Calgary’s fire chief is pointing to an “unacceptable” system failure after firefighters had to resort to bringing a toddler to the hospital in a fire truck this weekend.
Just after midnight on Sunday, firefighters received a call that a three-year-old girl had fallen and hit the back of her head, said Calgary Fire Chief Steve Dongworth.
He says firefighters brought the girl to Alberta Children’s Hospital, in part, because there were no ambulances available. He says the girl was vomiting and having convulsions.
“We have a process now because this isn’t the first time … there’s a number we call where we can talk to a physician,” he said. That doctor recommended the toddler be brought to the children’s hospital immediately.
Dongworth said he believes the crew provided “excellent medical care,” especially as there was an EMT on board, but said fire trucks aren’t set up to transport injured people.
“That’s not their purpose,” he said.
“It’s not what we normally do. It’s not what we want to do. But that’s what we had to do early yesterday morning.”
Dongworth said as far as he’s aware there were no ambulances available in the City of Calgary.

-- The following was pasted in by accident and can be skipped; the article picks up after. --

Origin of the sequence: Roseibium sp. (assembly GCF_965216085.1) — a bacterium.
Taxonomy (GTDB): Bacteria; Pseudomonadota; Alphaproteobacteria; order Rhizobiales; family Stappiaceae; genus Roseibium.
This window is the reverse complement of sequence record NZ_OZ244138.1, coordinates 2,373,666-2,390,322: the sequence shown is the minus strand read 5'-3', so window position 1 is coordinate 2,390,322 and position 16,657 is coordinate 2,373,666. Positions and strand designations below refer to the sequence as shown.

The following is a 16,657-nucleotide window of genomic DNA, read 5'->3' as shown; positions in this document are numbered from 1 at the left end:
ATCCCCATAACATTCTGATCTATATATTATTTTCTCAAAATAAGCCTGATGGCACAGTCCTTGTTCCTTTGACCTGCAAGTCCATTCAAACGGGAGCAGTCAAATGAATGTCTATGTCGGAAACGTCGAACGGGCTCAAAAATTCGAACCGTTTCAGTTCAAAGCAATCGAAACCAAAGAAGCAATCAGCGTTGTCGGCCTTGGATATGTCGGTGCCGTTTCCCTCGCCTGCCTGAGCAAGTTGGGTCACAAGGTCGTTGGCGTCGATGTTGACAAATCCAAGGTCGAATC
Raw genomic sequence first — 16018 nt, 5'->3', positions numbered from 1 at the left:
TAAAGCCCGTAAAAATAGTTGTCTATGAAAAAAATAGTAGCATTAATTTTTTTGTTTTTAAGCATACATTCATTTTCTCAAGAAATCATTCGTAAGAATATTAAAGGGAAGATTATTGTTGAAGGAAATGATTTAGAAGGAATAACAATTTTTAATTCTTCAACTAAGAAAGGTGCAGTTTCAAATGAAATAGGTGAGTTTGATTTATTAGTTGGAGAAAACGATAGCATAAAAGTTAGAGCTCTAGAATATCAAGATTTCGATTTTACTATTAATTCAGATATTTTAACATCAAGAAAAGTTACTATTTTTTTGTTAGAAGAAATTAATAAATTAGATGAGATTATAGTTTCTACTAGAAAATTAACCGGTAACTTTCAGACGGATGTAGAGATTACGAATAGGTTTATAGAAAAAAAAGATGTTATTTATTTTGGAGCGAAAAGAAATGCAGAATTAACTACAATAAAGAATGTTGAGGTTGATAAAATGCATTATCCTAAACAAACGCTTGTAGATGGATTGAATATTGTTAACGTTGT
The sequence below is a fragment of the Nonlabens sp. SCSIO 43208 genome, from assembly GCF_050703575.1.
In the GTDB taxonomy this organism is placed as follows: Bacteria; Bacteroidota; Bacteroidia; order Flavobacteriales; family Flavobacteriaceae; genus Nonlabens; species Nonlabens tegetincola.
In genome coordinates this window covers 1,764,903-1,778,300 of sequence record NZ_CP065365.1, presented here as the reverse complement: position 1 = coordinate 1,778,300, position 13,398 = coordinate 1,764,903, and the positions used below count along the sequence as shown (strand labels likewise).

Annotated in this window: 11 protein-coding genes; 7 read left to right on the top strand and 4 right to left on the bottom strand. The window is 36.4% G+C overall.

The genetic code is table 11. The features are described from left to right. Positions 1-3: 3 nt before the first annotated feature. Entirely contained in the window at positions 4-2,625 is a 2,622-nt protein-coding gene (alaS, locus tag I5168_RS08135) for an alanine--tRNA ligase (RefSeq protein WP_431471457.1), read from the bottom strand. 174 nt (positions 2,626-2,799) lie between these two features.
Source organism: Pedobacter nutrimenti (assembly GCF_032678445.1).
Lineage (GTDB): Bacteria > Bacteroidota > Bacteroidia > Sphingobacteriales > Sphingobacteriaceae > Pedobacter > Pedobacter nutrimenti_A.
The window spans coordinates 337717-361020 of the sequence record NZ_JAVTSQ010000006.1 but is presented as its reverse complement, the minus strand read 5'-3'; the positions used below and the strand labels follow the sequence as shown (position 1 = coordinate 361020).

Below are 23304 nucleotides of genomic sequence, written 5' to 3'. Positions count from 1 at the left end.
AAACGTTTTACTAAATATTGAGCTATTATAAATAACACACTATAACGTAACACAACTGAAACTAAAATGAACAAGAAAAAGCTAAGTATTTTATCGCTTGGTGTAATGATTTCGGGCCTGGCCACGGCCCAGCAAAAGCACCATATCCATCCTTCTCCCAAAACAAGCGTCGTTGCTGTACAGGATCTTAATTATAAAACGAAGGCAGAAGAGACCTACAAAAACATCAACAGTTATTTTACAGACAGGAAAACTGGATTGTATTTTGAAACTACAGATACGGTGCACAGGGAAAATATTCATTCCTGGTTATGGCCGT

“There was no ETA because there was no one available to even give an ETA,” he said.
“The individuals who are working on the street right now are working as hard as they can to make the system work. But obviously, organizationally and systemically, there is a challenge that the administration of AHS needs to be listening to,” he said.
“Because what’s happening right now — frankly — is unacceptable.”
Dongworth said he doesn’t have an update on the girl’s condition.
AHS says EMS arrived after girl brought to hospital
In a statement issued Sunday, a spokesperson for Alberta Health Services (AHS) said EMS responded after the fire department had already transported the girl to the children’s hospital.
In an updated statement Monday, AHS spokesperson Kerry Williamson said EMS arrived exactly one minute after the fire department made the decision to transport the child.
“We know that waiting for an ambulance is difficult and stressful, and that this is exacerbated when a response time is longer than it should be,” Williamson wrote in an email to CBC News.
“In this instance, it took approximately twenty minutes for the ambulance to arrive following the first 911 call.”
Williamson said EMS is continuing to experience extremely high volumes, which is impacting response times.
“EMS is reviewing this call further and reaching out directly to Chief Dongworth to discuss his concerns,” Williamson said.
Williamson added that AHS is doing all it can to alleviate pressure on EMS crews, including hiring more paramedics and adding ambulances in Calgary.
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